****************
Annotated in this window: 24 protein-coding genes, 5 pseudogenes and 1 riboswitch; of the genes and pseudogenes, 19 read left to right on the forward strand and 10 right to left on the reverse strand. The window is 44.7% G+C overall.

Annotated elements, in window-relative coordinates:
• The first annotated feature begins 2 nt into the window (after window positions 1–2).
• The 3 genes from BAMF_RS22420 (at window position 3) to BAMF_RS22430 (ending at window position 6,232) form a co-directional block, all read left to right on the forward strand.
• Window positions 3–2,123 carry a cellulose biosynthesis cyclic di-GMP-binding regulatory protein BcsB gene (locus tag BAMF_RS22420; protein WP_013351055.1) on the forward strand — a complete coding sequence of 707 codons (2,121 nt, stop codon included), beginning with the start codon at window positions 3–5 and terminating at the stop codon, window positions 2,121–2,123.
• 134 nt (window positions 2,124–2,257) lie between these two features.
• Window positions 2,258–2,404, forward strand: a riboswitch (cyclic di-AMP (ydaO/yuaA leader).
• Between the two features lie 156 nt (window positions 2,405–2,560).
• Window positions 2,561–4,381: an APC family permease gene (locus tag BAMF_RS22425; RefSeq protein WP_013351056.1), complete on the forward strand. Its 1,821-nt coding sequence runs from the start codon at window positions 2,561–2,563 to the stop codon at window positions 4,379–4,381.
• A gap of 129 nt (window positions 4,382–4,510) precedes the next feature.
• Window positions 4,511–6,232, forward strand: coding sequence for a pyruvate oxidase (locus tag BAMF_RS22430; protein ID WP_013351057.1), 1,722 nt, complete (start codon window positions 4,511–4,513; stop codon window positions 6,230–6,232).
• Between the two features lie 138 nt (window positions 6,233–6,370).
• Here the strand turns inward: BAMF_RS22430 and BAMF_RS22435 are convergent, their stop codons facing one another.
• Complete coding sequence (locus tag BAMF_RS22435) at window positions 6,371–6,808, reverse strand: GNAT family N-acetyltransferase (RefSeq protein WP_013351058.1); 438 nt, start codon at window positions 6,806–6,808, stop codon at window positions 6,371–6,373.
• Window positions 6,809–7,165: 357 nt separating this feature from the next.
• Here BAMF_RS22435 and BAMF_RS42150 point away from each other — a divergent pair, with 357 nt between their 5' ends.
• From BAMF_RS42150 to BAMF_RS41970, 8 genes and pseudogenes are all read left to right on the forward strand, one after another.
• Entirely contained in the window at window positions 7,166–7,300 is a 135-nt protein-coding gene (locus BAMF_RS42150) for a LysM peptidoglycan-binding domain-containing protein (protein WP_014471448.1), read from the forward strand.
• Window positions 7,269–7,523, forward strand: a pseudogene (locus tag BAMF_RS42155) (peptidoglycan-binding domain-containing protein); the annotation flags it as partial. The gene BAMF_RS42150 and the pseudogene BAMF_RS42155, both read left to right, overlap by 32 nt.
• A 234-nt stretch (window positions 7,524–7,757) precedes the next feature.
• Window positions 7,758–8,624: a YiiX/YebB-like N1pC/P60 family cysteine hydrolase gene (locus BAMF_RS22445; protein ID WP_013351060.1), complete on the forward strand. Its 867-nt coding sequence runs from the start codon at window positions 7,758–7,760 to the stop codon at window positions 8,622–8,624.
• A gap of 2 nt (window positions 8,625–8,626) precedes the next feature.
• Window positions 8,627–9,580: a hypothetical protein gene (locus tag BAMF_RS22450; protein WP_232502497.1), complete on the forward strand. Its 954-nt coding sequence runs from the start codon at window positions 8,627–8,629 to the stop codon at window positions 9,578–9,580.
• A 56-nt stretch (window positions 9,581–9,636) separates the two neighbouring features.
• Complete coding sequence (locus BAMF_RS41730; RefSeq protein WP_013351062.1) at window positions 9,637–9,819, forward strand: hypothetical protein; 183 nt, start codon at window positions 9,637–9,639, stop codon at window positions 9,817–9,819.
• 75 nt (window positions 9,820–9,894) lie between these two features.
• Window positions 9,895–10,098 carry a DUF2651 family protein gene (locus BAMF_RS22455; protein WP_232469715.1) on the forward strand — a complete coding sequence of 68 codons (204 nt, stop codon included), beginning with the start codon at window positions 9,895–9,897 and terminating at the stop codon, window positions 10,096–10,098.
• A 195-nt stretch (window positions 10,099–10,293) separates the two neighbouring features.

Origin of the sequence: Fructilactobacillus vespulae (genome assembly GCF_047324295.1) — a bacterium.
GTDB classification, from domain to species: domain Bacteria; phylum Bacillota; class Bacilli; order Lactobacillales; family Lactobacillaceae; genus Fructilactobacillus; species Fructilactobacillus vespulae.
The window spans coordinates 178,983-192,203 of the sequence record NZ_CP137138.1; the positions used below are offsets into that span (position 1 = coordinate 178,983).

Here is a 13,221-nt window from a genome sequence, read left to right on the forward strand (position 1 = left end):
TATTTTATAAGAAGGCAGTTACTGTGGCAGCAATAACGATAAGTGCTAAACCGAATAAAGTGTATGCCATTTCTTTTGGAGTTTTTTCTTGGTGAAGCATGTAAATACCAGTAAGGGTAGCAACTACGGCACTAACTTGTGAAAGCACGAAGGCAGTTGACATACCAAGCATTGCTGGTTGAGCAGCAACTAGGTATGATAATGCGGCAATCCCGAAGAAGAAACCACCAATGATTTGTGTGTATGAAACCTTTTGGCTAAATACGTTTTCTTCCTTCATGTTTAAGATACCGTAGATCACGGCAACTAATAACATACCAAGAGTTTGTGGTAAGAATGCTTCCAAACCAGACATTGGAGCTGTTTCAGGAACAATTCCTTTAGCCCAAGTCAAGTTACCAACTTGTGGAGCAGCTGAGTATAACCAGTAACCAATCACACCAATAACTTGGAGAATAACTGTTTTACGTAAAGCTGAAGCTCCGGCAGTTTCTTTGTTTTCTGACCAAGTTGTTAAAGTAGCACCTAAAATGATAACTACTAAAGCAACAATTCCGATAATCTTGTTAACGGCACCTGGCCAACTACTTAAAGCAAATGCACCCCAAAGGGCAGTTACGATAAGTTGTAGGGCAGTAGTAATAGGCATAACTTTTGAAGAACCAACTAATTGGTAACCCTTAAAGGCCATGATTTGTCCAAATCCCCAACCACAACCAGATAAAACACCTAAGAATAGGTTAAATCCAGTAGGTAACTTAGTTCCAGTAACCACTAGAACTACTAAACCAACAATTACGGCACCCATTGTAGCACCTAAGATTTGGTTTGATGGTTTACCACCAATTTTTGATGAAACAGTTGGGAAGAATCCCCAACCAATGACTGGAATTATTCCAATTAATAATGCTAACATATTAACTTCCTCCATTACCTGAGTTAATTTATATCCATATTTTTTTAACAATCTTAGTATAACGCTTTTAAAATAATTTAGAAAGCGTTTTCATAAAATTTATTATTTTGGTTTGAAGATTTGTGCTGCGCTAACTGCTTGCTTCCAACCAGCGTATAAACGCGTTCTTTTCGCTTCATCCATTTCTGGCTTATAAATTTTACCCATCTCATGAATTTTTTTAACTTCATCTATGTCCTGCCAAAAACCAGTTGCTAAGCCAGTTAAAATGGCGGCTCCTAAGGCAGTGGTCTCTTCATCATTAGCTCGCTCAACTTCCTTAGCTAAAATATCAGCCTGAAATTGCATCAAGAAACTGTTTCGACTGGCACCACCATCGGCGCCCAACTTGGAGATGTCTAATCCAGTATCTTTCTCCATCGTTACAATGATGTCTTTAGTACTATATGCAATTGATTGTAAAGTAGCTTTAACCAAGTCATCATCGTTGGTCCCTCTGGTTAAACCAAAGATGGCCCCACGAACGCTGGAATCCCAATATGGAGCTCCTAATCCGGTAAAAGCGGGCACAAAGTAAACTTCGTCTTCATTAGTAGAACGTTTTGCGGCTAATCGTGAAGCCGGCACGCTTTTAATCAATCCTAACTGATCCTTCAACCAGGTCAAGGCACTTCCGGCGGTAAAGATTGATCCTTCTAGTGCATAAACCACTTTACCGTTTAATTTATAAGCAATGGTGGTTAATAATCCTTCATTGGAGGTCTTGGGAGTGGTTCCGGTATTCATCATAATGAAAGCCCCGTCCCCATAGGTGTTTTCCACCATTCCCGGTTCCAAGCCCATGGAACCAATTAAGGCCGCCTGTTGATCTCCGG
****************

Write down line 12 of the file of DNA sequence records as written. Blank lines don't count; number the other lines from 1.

• Between the two features lie 138 nt (window positions 6,233–6,370).